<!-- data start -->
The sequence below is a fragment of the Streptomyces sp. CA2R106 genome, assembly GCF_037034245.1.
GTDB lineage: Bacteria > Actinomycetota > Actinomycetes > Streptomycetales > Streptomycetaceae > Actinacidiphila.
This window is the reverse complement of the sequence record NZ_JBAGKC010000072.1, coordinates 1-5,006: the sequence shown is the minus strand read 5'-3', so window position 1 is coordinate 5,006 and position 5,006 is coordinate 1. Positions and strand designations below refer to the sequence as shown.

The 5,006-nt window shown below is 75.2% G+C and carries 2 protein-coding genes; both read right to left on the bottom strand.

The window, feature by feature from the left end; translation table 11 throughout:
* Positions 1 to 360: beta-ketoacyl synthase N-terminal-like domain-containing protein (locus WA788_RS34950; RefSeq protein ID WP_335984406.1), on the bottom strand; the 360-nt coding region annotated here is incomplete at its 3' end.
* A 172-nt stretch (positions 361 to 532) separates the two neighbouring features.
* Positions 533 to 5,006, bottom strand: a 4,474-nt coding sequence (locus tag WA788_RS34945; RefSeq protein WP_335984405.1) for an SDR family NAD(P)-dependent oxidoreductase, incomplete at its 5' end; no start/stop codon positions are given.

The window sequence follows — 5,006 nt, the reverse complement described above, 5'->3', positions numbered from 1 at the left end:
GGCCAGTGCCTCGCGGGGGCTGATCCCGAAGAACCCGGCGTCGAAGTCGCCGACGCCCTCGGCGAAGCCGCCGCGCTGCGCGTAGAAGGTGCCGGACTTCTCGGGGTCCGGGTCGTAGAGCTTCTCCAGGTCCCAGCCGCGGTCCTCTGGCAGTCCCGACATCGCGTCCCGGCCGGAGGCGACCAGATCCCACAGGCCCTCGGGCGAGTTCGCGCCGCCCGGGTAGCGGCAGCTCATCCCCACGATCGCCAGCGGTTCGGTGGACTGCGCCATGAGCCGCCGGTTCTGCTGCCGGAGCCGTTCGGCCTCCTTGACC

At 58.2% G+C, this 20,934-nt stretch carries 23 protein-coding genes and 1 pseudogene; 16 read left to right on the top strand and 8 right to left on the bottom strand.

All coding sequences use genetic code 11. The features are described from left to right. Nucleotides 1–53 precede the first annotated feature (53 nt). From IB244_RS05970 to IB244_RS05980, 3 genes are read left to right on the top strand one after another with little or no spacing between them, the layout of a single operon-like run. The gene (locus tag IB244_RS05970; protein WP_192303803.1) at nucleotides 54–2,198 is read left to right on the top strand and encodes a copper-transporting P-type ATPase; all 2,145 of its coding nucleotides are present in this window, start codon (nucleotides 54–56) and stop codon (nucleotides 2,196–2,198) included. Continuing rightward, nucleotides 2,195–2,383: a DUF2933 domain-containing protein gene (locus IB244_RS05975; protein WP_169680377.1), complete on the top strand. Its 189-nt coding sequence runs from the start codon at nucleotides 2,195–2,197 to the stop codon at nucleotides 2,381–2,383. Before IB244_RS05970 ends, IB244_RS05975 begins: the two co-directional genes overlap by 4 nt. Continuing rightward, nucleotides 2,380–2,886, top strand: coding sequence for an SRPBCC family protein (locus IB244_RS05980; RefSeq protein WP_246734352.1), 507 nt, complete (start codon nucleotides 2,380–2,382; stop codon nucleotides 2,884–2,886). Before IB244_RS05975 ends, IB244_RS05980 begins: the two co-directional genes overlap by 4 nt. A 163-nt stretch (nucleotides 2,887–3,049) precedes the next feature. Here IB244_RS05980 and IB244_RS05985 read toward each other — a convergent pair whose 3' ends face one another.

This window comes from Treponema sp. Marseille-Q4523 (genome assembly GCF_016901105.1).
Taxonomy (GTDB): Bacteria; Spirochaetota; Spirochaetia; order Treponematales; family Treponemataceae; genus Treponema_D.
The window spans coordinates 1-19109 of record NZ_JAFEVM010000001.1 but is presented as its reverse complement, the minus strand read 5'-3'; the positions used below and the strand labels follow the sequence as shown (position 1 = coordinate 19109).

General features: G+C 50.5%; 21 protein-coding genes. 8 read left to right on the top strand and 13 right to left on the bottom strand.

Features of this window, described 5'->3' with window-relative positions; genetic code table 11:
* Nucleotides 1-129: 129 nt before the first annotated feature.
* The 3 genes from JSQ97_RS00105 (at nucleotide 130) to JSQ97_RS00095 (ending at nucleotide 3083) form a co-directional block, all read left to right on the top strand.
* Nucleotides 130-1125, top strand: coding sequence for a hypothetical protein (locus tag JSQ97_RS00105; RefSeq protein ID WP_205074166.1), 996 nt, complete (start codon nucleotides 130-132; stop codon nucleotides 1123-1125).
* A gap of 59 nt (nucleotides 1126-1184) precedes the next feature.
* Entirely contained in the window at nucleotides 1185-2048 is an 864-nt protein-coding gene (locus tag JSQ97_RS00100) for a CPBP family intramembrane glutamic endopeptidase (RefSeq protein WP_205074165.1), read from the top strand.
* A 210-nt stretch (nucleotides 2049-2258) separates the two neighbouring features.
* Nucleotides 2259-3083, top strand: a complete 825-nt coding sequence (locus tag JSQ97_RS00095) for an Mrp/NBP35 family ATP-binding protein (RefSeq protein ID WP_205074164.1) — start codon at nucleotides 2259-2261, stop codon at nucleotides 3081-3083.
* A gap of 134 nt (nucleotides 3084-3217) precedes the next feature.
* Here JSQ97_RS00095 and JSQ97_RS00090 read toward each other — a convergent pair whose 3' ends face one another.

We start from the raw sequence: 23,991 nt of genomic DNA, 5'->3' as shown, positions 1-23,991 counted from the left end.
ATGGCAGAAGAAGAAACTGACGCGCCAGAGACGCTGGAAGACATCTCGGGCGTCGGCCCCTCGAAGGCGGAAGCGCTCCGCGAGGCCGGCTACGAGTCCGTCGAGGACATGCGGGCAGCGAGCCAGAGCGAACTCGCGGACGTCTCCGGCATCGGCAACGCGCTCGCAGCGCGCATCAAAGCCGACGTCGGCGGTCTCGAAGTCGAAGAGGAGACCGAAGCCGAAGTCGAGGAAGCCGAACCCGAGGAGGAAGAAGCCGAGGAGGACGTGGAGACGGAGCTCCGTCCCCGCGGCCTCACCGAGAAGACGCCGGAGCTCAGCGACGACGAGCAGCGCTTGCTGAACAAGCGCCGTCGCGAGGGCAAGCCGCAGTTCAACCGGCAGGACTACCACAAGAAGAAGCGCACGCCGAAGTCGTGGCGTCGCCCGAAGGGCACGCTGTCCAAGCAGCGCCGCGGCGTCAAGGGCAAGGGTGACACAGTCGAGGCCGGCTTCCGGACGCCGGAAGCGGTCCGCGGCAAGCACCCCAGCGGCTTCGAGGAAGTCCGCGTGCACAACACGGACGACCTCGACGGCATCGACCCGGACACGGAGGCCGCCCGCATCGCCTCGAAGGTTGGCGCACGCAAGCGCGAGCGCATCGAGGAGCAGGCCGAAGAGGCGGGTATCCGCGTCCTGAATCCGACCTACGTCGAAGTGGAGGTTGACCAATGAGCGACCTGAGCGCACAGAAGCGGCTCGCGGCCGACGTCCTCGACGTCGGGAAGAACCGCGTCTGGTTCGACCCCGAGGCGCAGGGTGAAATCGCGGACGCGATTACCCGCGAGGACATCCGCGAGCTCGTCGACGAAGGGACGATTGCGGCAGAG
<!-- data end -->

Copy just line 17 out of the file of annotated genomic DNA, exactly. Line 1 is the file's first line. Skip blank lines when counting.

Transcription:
Features of this window, described 5'->3' with window-relative positions; genetic code table 11: